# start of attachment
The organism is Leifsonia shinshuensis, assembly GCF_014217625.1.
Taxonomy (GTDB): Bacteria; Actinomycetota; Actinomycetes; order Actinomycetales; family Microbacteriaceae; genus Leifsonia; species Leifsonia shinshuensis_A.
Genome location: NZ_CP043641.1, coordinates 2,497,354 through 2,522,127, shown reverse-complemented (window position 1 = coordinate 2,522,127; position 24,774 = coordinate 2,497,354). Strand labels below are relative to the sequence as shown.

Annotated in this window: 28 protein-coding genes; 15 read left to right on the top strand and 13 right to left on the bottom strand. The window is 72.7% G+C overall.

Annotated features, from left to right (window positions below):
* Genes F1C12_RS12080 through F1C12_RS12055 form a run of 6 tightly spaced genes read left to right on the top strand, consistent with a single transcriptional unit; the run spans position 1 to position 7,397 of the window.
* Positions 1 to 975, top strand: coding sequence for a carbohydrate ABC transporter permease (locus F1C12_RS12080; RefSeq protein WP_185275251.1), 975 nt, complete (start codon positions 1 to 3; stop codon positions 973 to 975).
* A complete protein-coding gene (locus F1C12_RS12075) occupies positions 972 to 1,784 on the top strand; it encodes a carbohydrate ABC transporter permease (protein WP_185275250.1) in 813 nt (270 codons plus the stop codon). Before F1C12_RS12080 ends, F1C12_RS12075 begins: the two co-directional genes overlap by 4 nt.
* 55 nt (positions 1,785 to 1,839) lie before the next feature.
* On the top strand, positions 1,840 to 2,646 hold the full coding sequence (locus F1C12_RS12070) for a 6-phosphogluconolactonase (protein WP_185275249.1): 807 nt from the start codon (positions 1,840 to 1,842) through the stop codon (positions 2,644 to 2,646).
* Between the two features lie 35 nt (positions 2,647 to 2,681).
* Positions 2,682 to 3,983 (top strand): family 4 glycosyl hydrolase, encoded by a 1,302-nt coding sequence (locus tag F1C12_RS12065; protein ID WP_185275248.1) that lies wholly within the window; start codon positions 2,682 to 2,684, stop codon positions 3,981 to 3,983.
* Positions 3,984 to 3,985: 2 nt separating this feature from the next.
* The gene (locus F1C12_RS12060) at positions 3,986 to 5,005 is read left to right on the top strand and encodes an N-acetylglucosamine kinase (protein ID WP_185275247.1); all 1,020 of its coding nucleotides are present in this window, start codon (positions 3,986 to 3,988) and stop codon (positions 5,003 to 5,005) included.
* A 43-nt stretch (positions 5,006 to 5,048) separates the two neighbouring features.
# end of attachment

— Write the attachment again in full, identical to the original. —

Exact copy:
The organism is Leifsonia shinshuensis, assembly GCF_014217625.1.
Taxonomy (GTDB): Bacteria; Actinomycetota; Actinomycetes; order Actinomycetales; family Microbacteriaceae; genus Leifsonia; species Leifsonia shinshuensis_A.
Genome location: NZ_CP043641.1, coordinates 2,497,354 through 2,522,127, shown reverse-complemented (window position 1 = coordinate 2,522,127; position 24,774 = coordinate 2,497,354). Strand labels below are relative to the sequence as shown.

Annotated in this window: 28 protein-coding genes; 15 read left to right on the top strand and 13 right to left on the bottom strand. The window is 72.7% G+C overall.

Annotated features, from left to right (window positions below):
* Genes F1C12_RS12080 through F1C12_RS12055 form a run of 6 tightly spaced genes read left to right on the top strand, consistent with a single transcriptional unit; the run spans position 1 to position 7,397 of the window.
* Positions 1 to 975, top strand: coding sequence for a carbohydrate ABC transporter permease (locus F1C12_RS12080; RefSeq protein WP_185275251.1), 975 nt, complete (start codon positions 1 to 3; stop codon positions 973 to 975).
* A complete protein-coding gene (locus F1C12_RS12075) occupies positions 972 to 1,784 on the top strand; it encodes a carbohydrate ABC transporter permease (protein WP_185275250.1) in 813 nt (270 codons plus the stop codon). Before F1C12_RS12080 ends, F1C12_RS12075 begins: the two co-directional genes overlap by 4 nt.
* 55 nt (positions 1,785 to 1,839) lie before the next feature.
* On the top strand, positions 1,840 to 2,646 hold the full coding sequence (locus F1C12_RS12070) for a 6-phosphogluconolactonase (protein WP_185275249.1): 807 nt from the start codon (positions 1,840 to 1,842) through the stop codon (positions 2,644 to 2,646).
* Between the two features lie 35 nt (positions 2,647 to 2,681).
* Positions 2,682 to 3,983 (top strand): family 4 glycosyl hydrolase, encoded by a 1,302-nt coding sequence (locus tag F1C12_RS12065; protein ID WP_185275248.1) that lies wholly within the window; start codon positions 2,682 to 2,684, stop codon positions 3,981 to 3,983.
* Positions 3,984 to 3,985: 2 nt separating this feature from the next.
* The gene (locus F1C12_RS12060) at positions 3,986 to 5,005 is read left to right on the top strand and encodes an N-acetylglucosamine kinase (protein ID WP_185275247.1); all 1,020 of its coding nucleotides are present in this window, start codon (positions 3,986 to 3,988) and stop codon (positions 5,003 to 5,005) included.
* A 43-nt stretch (positions 5,006 to 5,048) separates the two neighbouring features.